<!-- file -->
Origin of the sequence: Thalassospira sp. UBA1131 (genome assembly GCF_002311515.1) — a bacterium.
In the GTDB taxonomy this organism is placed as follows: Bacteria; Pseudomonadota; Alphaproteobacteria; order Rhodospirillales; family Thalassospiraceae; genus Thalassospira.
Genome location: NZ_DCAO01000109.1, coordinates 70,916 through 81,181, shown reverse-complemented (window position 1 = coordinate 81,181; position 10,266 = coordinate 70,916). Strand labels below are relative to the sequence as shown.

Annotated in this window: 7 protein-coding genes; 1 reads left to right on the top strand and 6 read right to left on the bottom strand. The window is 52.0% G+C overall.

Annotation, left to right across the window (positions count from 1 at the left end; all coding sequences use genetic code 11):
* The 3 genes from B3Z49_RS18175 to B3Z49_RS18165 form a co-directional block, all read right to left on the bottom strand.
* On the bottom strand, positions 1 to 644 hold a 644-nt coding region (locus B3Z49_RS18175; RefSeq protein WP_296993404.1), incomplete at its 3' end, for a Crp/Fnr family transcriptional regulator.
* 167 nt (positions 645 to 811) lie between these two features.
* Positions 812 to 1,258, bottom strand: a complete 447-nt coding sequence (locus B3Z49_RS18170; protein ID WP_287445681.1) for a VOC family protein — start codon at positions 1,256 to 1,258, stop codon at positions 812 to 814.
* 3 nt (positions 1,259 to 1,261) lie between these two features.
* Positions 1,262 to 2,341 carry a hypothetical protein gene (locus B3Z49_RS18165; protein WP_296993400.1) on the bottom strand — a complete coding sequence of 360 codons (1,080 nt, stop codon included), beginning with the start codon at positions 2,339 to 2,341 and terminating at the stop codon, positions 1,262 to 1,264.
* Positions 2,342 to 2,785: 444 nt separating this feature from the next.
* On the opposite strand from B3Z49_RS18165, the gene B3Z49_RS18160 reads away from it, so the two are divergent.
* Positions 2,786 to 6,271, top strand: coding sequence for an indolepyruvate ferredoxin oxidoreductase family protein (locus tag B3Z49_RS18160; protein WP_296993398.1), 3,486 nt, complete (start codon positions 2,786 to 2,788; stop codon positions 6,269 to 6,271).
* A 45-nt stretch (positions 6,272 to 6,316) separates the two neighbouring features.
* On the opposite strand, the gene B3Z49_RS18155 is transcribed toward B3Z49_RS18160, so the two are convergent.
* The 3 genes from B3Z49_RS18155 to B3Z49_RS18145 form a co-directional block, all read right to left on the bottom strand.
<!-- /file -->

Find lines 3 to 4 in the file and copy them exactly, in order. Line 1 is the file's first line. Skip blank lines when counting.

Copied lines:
Genome location: NZ_DCAO01000109.1, coordinates 70,916 through 81,181, shown reverse-complemented (window position 1 = coordinate 81,181; position 10,266 = coordinate 70,916). Strand labels below are relative to the sequence as shown.

Annotated in this window: 7 protein-coding genes; 1 reads left to right on the top strand and 6 read right to left on the bottom strand. The window is 52.0% G+C overall.